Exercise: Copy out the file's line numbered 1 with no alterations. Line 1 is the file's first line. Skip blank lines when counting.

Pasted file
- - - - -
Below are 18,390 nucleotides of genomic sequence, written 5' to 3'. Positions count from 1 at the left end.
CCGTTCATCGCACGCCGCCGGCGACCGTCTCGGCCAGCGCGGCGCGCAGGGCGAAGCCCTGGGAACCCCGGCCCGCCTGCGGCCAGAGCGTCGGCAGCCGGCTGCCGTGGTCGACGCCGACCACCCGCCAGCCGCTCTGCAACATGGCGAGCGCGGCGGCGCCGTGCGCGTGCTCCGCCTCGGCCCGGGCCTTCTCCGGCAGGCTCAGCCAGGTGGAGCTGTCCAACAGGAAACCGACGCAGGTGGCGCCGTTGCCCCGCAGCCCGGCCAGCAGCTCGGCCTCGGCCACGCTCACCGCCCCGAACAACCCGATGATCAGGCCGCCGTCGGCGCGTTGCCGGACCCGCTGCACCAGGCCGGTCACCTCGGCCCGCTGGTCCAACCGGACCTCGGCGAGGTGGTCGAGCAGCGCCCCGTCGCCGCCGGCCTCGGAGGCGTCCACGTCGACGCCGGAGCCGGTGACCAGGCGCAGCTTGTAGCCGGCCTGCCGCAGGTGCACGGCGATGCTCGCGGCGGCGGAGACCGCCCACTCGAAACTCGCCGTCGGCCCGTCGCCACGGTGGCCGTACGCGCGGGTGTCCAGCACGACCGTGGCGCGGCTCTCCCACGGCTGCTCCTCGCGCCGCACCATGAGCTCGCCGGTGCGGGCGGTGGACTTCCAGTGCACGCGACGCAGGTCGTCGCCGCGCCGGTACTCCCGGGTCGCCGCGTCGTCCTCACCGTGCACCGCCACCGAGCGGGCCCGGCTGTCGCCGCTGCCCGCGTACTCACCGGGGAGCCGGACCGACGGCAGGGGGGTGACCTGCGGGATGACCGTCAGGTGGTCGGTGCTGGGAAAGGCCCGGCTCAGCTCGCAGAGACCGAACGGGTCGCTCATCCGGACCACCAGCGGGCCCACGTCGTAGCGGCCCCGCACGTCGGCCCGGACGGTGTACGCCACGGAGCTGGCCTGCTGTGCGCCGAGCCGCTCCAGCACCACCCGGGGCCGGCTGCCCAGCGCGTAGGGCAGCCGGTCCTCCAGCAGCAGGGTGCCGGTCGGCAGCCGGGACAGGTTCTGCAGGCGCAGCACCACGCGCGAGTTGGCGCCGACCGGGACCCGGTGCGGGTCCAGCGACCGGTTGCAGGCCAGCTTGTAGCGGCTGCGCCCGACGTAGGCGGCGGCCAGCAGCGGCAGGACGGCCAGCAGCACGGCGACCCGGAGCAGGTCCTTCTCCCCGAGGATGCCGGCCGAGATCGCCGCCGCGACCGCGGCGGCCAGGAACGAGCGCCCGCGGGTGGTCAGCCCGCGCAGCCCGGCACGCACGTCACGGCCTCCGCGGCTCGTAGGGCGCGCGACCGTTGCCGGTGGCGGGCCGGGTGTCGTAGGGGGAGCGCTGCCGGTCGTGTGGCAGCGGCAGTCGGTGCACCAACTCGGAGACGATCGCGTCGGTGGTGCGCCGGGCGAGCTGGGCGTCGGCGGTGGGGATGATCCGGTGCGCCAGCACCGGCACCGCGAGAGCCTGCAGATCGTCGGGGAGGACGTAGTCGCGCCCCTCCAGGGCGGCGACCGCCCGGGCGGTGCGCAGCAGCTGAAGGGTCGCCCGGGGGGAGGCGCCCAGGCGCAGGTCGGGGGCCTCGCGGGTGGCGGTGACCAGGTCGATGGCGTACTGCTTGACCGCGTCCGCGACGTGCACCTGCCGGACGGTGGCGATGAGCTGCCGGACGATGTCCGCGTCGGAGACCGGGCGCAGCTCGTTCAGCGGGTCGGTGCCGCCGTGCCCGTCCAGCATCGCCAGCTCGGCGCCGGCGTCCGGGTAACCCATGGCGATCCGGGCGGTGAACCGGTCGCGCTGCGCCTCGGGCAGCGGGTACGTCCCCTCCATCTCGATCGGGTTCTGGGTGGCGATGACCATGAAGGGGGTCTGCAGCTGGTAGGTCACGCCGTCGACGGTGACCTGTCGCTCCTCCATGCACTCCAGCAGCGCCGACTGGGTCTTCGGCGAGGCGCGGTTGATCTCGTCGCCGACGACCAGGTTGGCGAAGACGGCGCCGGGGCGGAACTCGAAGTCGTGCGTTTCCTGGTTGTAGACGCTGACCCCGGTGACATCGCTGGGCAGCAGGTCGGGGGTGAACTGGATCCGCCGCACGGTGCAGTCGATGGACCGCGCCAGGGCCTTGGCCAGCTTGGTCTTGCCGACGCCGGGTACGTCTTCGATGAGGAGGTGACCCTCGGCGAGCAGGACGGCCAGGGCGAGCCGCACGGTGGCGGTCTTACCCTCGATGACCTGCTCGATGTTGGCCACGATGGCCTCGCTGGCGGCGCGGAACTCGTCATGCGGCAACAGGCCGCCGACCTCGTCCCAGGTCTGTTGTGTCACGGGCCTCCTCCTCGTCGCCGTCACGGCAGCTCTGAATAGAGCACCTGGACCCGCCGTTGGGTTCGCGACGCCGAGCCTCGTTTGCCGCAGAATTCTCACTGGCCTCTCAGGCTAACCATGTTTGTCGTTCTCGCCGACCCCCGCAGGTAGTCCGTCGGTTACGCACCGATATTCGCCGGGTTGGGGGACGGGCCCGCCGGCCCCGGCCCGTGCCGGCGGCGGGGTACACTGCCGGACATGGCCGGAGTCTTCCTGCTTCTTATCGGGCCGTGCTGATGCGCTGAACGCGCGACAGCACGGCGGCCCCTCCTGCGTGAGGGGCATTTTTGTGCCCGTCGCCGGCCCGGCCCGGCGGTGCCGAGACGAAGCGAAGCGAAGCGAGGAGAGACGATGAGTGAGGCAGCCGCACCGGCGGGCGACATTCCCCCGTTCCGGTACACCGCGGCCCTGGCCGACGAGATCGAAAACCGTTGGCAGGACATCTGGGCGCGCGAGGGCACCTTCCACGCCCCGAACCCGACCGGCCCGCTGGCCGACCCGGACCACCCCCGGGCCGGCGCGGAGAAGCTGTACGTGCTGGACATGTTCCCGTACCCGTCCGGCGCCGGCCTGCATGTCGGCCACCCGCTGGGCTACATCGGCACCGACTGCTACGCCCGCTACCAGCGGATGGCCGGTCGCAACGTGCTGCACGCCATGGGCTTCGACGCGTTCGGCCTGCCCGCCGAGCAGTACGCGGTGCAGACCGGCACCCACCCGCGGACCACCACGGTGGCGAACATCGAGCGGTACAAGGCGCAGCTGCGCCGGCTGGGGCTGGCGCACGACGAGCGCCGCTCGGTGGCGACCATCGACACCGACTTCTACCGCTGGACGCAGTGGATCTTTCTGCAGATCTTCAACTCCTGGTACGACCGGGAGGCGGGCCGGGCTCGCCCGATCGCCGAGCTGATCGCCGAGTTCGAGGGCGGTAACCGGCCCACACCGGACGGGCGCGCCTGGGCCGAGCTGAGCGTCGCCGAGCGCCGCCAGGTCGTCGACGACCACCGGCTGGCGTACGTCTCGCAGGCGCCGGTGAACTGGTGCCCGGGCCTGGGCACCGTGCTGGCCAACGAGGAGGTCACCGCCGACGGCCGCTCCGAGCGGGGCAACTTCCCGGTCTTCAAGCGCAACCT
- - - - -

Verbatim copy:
Below are 18,390 nucleotides of genomic sequence, written 5' to 3'. Positions count from 1 at the left end.